Article

A spectral and spatial analysis of eta Carinae's diffuse X-ray emission using CHANDRA

Astronomisches Institut, Ruhr-Universität Bochum, 44780, Bochum, Germany; Astronomy Department, University of Minnesota, 55455, Minneapolis, MN, USA; Laboratory for High Energy Astrophysics, Goddard Space Flight Center, 20771, Greenbelt, MD, USA; Universities Space Research Association, Forbes Blvd, 7501, 20706, Seabrook, MD, USA
Astronomy and Astrophysics (Impact Factor: 4.48). 11/2003; DOI: 10.1051/0004-6361:20034306
Source: arXiv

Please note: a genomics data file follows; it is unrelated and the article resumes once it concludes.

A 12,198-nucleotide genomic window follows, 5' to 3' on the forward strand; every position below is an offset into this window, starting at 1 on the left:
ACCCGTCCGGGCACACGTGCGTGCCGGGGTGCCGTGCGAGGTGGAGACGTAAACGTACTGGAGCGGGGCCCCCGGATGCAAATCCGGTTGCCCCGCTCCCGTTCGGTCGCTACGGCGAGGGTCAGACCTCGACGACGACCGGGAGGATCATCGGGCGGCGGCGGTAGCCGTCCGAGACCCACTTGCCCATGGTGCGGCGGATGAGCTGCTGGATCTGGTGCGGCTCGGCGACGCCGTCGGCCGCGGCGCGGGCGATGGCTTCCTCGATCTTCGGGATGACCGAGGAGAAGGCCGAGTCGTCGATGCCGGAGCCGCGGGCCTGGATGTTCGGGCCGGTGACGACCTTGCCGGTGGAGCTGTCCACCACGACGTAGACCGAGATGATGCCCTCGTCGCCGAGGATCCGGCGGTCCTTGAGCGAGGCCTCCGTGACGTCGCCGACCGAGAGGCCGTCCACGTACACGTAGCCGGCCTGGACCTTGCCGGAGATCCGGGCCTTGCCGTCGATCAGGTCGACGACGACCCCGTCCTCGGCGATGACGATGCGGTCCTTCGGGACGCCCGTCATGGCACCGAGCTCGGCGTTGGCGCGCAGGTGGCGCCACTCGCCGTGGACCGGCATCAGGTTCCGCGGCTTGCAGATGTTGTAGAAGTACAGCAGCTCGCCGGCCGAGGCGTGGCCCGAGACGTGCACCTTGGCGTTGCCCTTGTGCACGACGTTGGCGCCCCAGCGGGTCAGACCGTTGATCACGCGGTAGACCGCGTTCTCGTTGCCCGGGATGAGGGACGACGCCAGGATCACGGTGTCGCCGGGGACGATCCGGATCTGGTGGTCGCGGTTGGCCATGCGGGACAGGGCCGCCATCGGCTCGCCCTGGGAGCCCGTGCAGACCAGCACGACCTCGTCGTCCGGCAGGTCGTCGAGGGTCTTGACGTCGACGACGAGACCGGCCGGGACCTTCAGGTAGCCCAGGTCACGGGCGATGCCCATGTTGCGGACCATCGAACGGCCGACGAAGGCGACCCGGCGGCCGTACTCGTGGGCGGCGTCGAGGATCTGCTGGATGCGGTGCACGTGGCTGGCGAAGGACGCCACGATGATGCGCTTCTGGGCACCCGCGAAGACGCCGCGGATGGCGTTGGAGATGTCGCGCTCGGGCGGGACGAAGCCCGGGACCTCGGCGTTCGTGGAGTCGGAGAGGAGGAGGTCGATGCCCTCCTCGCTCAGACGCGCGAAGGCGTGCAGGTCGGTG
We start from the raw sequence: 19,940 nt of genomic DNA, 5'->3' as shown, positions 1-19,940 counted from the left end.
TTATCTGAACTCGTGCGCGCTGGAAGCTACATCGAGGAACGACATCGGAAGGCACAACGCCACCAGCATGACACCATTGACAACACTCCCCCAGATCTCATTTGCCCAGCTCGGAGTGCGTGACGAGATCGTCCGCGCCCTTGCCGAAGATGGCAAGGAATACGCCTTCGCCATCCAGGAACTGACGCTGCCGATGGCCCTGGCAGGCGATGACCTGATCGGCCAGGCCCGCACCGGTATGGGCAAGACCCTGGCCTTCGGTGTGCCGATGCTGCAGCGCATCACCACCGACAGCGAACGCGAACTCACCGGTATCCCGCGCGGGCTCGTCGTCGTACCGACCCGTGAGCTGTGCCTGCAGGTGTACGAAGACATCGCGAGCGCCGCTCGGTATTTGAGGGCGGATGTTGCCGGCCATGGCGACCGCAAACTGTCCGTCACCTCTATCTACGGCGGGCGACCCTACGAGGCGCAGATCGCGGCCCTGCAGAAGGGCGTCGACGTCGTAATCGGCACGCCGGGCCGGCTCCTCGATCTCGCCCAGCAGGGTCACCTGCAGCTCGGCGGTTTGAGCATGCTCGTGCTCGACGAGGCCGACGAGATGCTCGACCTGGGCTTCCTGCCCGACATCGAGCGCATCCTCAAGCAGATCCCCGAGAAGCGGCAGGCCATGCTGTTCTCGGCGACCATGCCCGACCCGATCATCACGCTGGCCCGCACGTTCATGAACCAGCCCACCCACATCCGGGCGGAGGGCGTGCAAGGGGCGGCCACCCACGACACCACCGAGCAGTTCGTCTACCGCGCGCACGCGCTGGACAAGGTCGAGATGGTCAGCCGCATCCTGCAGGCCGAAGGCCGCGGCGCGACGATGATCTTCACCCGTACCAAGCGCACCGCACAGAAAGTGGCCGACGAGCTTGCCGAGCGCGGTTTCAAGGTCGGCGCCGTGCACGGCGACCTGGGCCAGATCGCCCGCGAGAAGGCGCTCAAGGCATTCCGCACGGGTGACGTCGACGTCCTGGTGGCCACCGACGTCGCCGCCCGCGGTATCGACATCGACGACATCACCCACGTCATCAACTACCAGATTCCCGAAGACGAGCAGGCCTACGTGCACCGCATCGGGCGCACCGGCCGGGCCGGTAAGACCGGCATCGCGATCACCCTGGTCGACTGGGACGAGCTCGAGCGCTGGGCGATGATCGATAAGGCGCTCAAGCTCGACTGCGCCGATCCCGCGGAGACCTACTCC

ABSTRACT The luminous unstable star (star system) eta Carinae is surrounded by an optically bright bipolar nebula, the Homunculus and a fainter but much larger nebula, the so-called outer ejecta. As images from the EINSTEIN and ROSAT satellites have shown, the outer ejecta is also visible in soft X-rays, while the central source is present in the harder X-ray bands. With our CHANDRA observations we show that the morphology and properties of the X-ray nebula are the result of shocks from fast clumps in the outer ejecta moving into a pre-existing denser circumstellar medium. An additional contribution to the soft X-ray flux results from mutual interactions of clumps within the ejecta. Spectra extracted from the CHANDRA data yield gas temperatures kT of 0.6-0.76 keV. The implied pre-shock velocities of 670-760 km/s are within the scatter of the velocities we measure for the majority of the clumps in the corresponding regions. Significant nitrogen enhancements over solar abundances are needed for acceptable fits in all parts of the outer ejecta, consistent with CNO processed material and non-uniform enhancement. The presence of a diffuse spot of hard X-ray emission at the S condensation shows some contribution of the highest velocity clumps and further underlines the multicomponent, non-equilibrium nature of the X-ray nebula. The detection of an X-ray ``bridge'' between the northern and southern part of the X-ray nebula and an X-ray shadow at the position of the NN bow can be attributed to a large expanding disk, which would appear as an extension of the equatorial disk. No soft emission is seen from the Homunculus, or from the NN bow or the ``strings''. Comment: 15 pages, 10 figures, accepted by A&A; paper including images with full resolution available at http://www.astro.ruhr-uni-bochum.de/kweis/publications.html

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